Ransom Notes 2
Dallas Shipp writes in to ask: “You once wrote that whenever a talking head on television referred to a storm or a shooting as a ‘tragedy,’ their misuse of the word amounted to nihilism. Could you elaborate and explain your point?
TJF: I don’t recall using the word “nihilism,” but I have frequently argued against the trivializing of the word tragedy by applying it to accident victims and people who have suffered in a disaster. The trivialization works in two directions. First, it reduces to the word tragedy to meaning something like “terrible misfortune” or “incomprehensible suffering.” It is a parallel to the generally nonsensical “senseless violence.” A tragedy is, in fact, a dramatic form in which, classically, morally serious people suffer for their arrogance. It is a means of making sense of the world, not of attributing everything to blind chance and random accident. Aeschylus’ Agamemnon, while a great man, brought on his downfall by his own actions, similarly Sophocles’ Oedipus and Euripides’ Hippolytus and Shakespeare’s Macbeth. Suppose Bill Clinton were a good man and a brave ruler whose arrogant behavior toward women brought him down. That would be a tragedy. The real story of Clinton is more like a farcical satyr play.
On the other hand, by constantly referring to various disasters, catastrophes, school-shootings, and celebrities dying of their own excesses as “tragedies.” news commentators are repudiating the whole notion that one can distinguish between an innocent person swept up in a hurricane and a career drinker who gets killed in a drunken accident he caused.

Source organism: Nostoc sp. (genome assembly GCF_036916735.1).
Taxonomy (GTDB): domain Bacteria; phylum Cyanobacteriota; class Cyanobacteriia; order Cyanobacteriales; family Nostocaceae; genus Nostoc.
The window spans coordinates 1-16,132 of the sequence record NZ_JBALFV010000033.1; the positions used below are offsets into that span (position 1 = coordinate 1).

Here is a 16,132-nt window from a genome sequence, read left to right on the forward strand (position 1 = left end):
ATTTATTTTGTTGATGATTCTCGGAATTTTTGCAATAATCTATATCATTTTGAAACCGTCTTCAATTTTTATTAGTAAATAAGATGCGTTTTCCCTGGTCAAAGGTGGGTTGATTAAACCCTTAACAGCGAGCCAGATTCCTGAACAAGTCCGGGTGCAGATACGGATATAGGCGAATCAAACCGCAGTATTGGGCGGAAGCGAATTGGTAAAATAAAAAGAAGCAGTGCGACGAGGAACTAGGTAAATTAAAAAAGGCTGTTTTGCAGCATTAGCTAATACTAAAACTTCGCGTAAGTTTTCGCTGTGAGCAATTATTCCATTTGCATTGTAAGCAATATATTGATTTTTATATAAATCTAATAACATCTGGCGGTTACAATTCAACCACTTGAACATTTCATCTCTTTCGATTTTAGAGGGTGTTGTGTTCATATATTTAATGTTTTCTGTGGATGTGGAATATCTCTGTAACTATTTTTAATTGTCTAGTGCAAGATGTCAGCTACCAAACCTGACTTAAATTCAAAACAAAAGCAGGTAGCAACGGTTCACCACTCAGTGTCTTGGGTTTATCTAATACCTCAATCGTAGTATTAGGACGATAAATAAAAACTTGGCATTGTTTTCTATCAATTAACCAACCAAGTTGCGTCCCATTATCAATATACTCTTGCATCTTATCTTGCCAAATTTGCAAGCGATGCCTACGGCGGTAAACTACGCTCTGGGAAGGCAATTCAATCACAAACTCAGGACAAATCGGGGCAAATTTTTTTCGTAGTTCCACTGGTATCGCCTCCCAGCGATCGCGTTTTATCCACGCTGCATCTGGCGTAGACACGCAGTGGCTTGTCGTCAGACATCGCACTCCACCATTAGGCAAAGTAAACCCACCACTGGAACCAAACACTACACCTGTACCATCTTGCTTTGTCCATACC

A friend asked me today why National Review types are repudiating Trump and declaring him to be anything but a conservative, while Marco Rubio is being lauded as an exemplary conservative. Some radiohead named Koolidge—I think I heard the name right—read an NR editorial praising Rubio to the skies, denying that there is any real distance between himself and Cruz. Why are they doing this?
TJF: In the first place, it has been decades since anyone at NR had the slightest idea of what the word conservative used to mean. To them, a conservative politician believes in open competition, big business, free trade, open borders, and human rights—more or less the ideology of Robespierre. They hate Trump because he is everything they are not: independent, successful, proud to the point of arrogance, and not at all afraid to speak his mind. Their knickers are so in a twist they are turning into hangman’s knots.
Why Rubio? I am not interested in neoconservative social pathology enough to dig to deeply. Part of it has to do with Rubio’s ethnic background; part of it is the bleeding-heart sentimentalism that oozes from his puppy-dog eyes, but much of it, surely, can be put down to his blind obedience to Israel and his attempt to solve the immigration crisis by legalizing the illegals.
My wife asked me today why it took so long for the press to admit that the robbers and rapists in Cologne were Islamic migrants.
TJF: That one is too easy, as easy as the other question put to me recently: Why did Obama, in announcing his unconstitutional gun restrictions, mention the fact that controlling guns would not have stopped the shootings in San Bernardino, but excluding Muslims would have.